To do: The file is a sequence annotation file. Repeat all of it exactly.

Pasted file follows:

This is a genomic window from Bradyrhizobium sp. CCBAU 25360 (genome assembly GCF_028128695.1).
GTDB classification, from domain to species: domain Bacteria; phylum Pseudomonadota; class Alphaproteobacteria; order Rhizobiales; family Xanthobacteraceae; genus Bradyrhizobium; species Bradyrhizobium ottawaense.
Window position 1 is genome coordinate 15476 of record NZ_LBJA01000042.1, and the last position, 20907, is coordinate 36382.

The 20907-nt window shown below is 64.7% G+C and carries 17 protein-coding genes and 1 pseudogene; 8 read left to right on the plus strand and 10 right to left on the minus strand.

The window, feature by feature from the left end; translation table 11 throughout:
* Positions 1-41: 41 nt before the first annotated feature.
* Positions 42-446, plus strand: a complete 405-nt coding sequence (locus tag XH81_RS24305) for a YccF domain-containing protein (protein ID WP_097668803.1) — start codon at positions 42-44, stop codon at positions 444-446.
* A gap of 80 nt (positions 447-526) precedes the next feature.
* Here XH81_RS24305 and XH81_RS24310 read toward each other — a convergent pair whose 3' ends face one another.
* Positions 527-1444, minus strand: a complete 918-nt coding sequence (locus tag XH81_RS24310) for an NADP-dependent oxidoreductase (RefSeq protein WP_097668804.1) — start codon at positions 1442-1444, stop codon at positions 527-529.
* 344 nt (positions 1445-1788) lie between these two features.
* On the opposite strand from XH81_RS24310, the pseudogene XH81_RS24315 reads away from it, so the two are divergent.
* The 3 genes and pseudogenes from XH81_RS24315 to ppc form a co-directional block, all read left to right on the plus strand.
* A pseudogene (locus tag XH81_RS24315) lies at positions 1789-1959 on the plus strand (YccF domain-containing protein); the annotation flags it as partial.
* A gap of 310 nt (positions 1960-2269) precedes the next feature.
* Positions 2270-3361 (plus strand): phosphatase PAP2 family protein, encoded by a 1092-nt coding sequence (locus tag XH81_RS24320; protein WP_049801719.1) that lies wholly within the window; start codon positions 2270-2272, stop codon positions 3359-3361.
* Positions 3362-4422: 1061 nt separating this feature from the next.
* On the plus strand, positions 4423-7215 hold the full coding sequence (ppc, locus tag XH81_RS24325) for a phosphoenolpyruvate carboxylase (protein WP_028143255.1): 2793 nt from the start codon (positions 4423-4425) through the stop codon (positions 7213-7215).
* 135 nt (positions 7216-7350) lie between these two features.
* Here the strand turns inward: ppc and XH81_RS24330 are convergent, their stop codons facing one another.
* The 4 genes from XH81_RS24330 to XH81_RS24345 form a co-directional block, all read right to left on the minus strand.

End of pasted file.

This is a genomic window from Bradyrhizobium sp. CCBAU 25360 (genome assembly GCF_028128695.1).
GTDB classification, from domain to species: domain Bacteria; phylum Pseudomonadota; class Alphaproteobacteria; order Rhizobiales; family Xanthobacteraceae; genus Bradyrhizobium; species Bradyrhizobium ottawaense.
Window position 1 is genome coordinate 15476 of record NZ_LBJA01000042.1, and the last position, 20907, is coordinate 36382.

The 20907-nt window shown below is 64.7% G+C and carries 17 protein-coding genes and 1 pseudogene; 8 read left to right on the plus strand and 10 right to left on the minus strand.

The window, feature by feature from the left end; translation table 11 throughout:
* Positions 1-41: 41 nt before the first annotated feature.
* Positions 42-446, plus strand: a complete 405-nt coding sequence (locus tag XH81_RS24305) for a YccF domain-containing protein (protein ID WP_097668803.1) — start codon at positions 42-44, stop codon at positions 444-446.
* A gap of 80 nt (positions 447-526) precedes the next feature.
* Here XH81_RS24305 and XH81_RS24310 read toward each other — a convergent pair whose 3' ends face one another.
* Positions 527-1444, minus strand: a complete 918-nt coding sequence (locus tag XH81_RS24310) for an NADP-dependent oxidoreductase (RefSeq protein WP_097668804.1) — start codon at positions 1442-1444, stop codon at positions 527-529.
* 344 nt (positions 1445-1788) lie between these two features.
* On the opposite strand from XH81_RS24310, the pseudogene XH81_RS24315 reads away from it, so the two are divergent.
* The 3 genes and pseudogenes from XH81_RS24315 to ppc form a co-directional block, all read left to right on the plus strand.
* A pseudogene (locus tag XH81_RS24315) lies at positions 1789-1959 on the plus strand (YccF domain-containing protein); the annotation flags it as partial.
* A gap of 310 nt (positions 1960-2269) precedes the next feature.
* Positions 2270-3361 (plus strand): phosphatase PAP2 family protein, encoded by a 1092-nt coding sequence (locus tag XH81_RS24320; protein WP_049801719.1) that lies wholly within the window; start codon positions 2270-2272, stop codon positions 3359-3361.
* Positions 3362-4422: 1061 nt separating this feature from the next.
* On the plus strand, positions 4423-7215 hold the full coding sequence (ppc, locus tag XH81_RS24325) for a phosphoenolpyruvate carboxylase (protein WP_028143255.1): 2793 nt from the start codon (positions 4423-4425) through the stop codon (positions 7213-7215).
* 135 nt (positions 7216-7350) lie between these two features.
* Here the strand turns inward: ppc and XH81_RS24330 are convergent, their stop codons facing one another.
* The 4 genes from XH81_RS24330 to XH81_RS24345 form a co-directional block, all read right to left on the minus strand.